*Hey, you. This is a spoiler alert. If you haven’t read or watch Pride and Prejudice, reading this will give you a lot of hints about the story. Don’t say I didn’t warn you. 😀
I studied English Literature but I admit, shamefully, that I have little interest in the classics. I read them for school assignments, but thought nothing of it. I only remember some stories, vaguely, and nothing memorable for me so far other than good grades I got from it.
Pride and Prejudice. I’ve heard it and read a bit about it (because my lecturer preferred Sense and Sensibility when we studied Jane Austen). I know of Elizabeth Bennet. And I know of Mr. Darcy, the wonderful Mr. Darcy. I’ve read the synopsis but never gotten to actually read the whole book. Then suddenly in the last few books I’ve translated both Pride and Prejudice and Mr. Darcy were mentioned again and again. It made me wonder: “Is Mr. Darcy that amazing? That charming? That romantic? So that these writers mentioned him as a symbol of those things?” and “What DID I remember about Mr. Darcy?”
Well, one day I finally got the chance to sit down and read the book. You know what? Just a few chapters in and I was hooked already. Just like that. The amazing Jane Austen successfully created a story with characters that are well ahead of her time. Why did I say that? Because it didn’t feel as if I’m reading a classic. It feels every bit a contemporary romance. I kid you not, the clothes, way of speaking, and settings was old-fashioned, but the way the story goes and how the characters presented themselves is very, very modern. Re-write it in today’s background and it fits right in.
About Mr. Darcy. This is a perfect example of don’t judge a book from its cover, don’t judge someone before you get to know them. In the eyes of the hopeless romantics, Mr. Darcy is… perfect. Though there were mentions of his flaws again and again in the book, but his better side and romantic soul overshadowed everything.
Mr. Darcy appeared cold, rude, and a total snob at first, true. And I’m sure most of the readers somewhat hated him in the beginning (the prejudice, for sure). Slowly, but sure, Jane Austen opened the door to the heart of William Darcy, and what we saw inside is this vulnerable, sensitive, kind, loving, family man. At first it seemed as if Elizabeth melted the ice surrounding Darcy’s heart, but to me, it was actually the other way around. Elizabeth Bennet is a very stubborn girl. I think part of it is because people always said right to her face that she’s not pretty enough to survive in the world, unlike Jane, her older sister. Lizzy isn’t going to marry well, because men from good families always choose a pretty bride. Therefore, Lizzy created her personality as a tough girl and a little cynical, and she wanted to show the world she was capable to survive and that she’s not going to sit around waiting for a man to pick her like some kind of toy. A woman also have the right to choose her man (the pride, I think).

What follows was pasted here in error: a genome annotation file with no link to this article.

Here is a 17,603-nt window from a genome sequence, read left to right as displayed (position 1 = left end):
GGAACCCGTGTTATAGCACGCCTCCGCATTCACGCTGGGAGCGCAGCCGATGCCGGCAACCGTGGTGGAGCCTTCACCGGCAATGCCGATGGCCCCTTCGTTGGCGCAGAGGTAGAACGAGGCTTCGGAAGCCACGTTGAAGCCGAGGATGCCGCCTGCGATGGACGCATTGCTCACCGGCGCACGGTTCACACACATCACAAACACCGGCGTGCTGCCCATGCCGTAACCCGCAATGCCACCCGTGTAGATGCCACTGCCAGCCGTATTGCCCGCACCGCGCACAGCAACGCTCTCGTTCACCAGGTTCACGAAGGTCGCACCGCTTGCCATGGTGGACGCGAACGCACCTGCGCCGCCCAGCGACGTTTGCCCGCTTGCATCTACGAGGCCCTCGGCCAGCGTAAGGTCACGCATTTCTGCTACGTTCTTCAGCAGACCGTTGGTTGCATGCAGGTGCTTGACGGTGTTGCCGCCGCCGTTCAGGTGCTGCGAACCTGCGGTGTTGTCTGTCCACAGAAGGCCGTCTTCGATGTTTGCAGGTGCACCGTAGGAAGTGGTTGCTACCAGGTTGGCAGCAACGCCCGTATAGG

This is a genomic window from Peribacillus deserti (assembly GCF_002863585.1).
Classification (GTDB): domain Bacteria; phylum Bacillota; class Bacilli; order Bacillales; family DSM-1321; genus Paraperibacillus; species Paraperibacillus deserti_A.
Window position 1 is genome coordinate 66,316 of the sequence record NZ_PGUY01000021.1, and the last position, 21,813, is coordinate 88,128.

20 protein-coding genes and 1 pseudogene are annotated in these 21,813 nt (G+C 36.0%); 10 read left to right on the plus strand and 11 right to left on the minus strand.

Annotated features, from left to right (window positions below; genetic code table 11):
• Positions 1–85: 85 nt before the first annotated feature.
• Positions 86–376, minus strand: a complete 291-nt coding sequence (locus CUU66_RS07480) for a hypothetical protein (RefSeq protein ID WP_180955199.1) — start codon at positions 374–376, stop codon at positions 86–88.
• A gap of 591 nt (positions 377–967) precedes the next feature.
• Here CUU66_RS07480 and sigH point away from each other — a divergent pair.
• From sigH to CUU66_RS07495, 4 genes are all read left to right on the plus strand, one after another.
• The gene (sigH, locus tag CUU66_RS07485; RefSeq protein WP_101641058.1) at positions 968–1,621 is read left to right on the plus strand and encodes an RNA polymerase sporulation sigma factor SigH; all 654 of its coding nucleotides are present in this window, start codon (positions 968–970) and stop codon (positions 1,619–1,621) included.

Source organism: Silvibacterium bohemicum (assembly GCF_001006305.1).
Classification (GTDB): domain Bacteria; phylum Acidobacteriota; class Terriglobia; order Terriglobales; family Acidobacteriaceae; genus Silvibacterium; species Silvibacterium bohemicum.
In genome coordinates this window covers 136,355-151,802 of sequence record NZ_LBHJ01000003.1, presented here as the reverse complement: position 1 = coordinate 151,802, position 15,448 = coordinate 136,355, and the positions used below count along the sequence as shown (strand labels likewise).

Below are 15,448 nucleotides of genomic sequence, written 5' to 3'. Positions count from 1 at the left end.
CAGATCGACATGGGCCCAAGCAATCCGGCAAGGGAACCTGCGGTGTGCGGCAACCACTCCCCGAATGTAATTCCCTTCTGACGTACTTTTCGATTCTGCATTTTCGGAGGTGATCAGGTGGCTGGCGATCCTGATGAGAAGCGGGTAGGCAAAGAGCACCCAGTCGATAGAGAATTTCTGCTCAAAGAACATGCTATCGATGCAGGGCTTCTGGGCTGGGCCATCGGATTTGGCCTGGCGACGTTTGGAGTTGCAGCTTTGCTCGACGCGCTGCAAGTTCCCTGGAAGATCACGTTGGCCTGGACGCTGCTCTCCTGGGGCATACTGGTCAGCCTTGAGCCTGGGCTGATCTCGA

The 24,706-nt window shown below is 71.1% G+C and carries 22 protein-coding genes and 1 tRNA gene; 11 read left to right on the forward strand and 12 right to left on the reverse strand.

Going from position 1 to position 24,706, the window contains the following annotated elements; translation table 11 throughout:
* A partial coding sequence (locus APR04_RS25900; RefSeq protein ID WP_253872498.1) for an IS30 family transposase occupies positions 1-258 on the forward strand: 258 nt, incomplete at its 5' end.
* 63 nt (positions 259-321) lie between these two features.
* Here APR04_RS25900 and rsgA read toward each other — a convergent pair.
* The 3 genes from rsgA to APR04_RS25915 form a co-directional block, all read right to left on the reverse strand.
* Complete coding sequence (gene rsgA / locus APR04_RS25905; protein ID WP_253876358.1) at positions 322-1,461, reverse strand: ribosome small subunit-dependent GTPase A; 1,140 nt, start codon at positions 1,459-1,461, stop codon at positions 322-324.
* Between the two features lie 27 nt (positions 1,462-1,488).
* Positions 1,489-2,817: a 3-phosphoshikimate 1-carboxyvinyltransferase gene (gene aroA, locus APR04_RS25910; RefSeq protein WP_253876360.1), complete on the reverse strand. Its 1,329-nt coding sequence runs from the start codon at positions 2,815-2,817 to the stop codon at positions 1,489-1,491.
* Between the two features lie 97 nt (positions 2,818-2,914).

When Mr. Darcy started to develop an interest (just interest, before anything else) in Lizzy, he’s still that same rude and arrogant man, but a already starting to softened around the edges. However, I started to fall in love with Mr. Darcy’s character right when he realized he was head over heels for Lizzy. Mr. Darcy and Lizzy accidentally, unplanned, visited Lady Catherine de Bourgh’s land, owned by Mr. Darcy’s dear aunt, at the same time. The way he tried to insert himself when Lizzy is having a wonderful conversation with his cousin, Colonel Fitzwilliam, how he kept on visiting the parsonage, and last but not least, the failure proposal.
From then on Mr. Darcy’s character kept getting better and better in the eyes of the reader. He’s a one woman man, never waver for even a second when Caroline Bingley tried so hard to seduce him and dissuade him from liking Elizabeth by constantly mocking the girl (which, by the way, is never the right move if you’re trying to impress or dissuade a man. It never works in the movies, in books, more so in the real life). The fact that Darcy, who was totally a family man, always took a splendid care of his sister, helped Lydia and Wickham (even though Wickham was some sort nemesis of his) just because Lydia is Lizzy’s little sister, and welcomed Lizzy with her uncle and aunt to Pemberley even though the girl had rejected his marriage proposal, swept me away from my feet.
This is how Lizzy learned not to judge a book from its cover. The cold, rude, arrogant part of Mr. Darcy turned out to be a facade that the man placed to hide the fact that he’s just a socially awkward person. Being a socially awkward person when he’s one of the richest men in England was not easy. People came to him to just start a conversation with him, tried to woe him, tried to persuade him, tried to be his friend or companion or person-in-favor and girls even tried to be his wife, all the time. You can see (or read) how warm he was when he’s with his sister and Charles Bingley, two of his closest person in life, and, later, with Elizabeth. In a way, I think I’m not the only one saying that Mr. Darcy’s imperfection very nearly made him perfect.
And this man, Colin Firth, has always been Mr. Darcy pictured in my brain, though for all the wrong reasons. I never watched him in the 1995 TV series version of Pride and Prejudice. I only thought of him as Mr. Darcy because he was Mark Darcy in Bridget Jones Diary. Oh, wow. Now that I write this, I couldn’t be more embarrassed. 😀
For you, the brave soul who haven’t read or watch Pride and Prejudice, only know a snippet of it, but brave enough to read this post until the end, give it a go. And afterward, tell me: Is Mr. Darcy becoming your man crush too?